I’m constantly amazed at the sheer stamina the tea ladies at school show. They’re always on their feet, making coffee and tea and delivering tösts around the school, wiping things down. They mop the whole fricking school like, seriously three times a day. But there’s something sort of off about the timing. I’ve found that in general, Turkish people have an incredible work ethic, especially when it comes to cleaning, (one would have to, I suppose, in a city this dirty) but there’s no… how does one say this? There’s no economy of motion.
Figure 1: Upon exiting the classroom at the appointed break time we find that the whole stairwell has been squirted with cleaning fluid and one of the tea ladies is patiently mopping her way back up four flights of stairs to the canteen, seemingly completely unconcerned that hoards of students are leaving muddy footprints on the newly cleaned stairs, and will do so again in ten minutes when break time is over. She nods pleasantly and keeps mopping. This happens every day.
Figure 2: When class lets out I put my books in the teacher’s room and go to the canteen to see if lunch is ready. I am the first one here, but within about ten minutes the canteen will be full of teachers looking for grub, and students who want to drink coffee and smoke cigarettes on the balcony until their next class starts. This is very predictable. It happens every day. The head tea lady has just put all the chairs on top of the tables in preparation to do the floors. In an hour and a half, the students will have gone home or to their next classes, the teachers will have eaten and decamped to the teachers’ room or the balcony off the teachers’ room. There might be a few office staff straggling in for a late lunch but for the most part the canteen will be empty. I grab a bowl of food and watch her squirt down the floor as the first wave of students comes in. I watch the students take the chairs that she’s just put up off the tables . I watch them track dirt through the cleaning fluid on the floor. I watch her run back and forth between the counter, serving coffee and sandwiches, and the half of the floor she seems bound and determined to mop RIGHT THIS MINUTE. Mop for half a minute, completely unconcerned that someone has just walked through the part she just mopped, run all the way back around behind the counter to serve four students (who are standing IN cleaning fluid) tea, wipe down the counter, back to mopping.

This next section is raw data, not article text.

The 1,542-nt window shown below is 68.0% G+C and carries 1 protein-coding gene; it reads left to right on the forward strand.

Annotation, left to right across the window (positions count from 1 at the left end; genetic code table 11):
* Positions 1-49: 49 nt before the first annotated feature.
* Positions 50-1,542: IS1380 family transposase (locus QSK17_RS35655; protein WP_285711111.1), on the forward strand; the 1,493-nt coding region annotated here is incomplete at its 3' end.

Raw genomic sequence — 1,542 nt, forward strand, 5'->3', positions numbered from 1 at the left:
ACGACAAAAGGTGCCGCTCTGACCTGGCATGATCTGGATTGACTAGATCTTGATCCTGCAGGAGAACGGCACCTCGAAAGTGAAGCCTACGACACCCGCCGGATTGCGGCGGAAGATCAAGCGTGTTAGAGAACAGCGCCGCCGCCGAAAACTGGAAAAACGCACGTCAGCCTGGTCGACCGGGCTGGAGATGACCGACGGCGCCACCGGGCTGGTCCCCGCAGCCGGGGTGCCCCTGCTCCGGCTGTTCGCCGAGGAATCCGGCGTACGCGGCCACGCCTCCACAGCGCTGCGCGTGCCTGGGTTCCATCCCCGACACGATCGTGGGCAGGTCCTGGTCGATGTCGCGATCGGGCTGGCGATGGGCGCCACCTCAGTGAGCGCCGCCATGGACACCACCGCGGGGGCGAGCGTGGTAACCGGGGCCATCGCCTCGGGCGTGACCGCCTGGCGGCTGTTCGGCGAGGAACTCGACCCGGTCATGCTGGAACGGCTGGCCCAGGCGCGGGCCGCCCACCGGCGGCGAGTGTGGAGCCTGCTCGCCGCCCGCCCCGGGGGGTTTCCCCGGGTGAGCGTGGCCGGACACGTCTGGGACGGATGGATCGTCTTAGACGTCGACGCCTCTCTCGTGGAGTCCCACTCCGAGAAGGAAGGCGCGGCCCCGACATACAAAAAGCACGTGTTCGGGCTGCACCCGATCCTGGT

Figure 3: While I was waiting my turn at an ATM, I watched as a man carefully, meticulously washed and squeegied the outside of the plate glass window of the adjoining bank, marvelling, really, at the care and attention he was lavishing on it. There was quite a long line, and the person in front of me seemed to have never used an ATM before, so I had a good ten minutes to watch him soap the window off, wipe, and then ever so ever so carefully, delicately, lovingly almost, run the squeegie slowly in perfect rows over the window.
It was raining.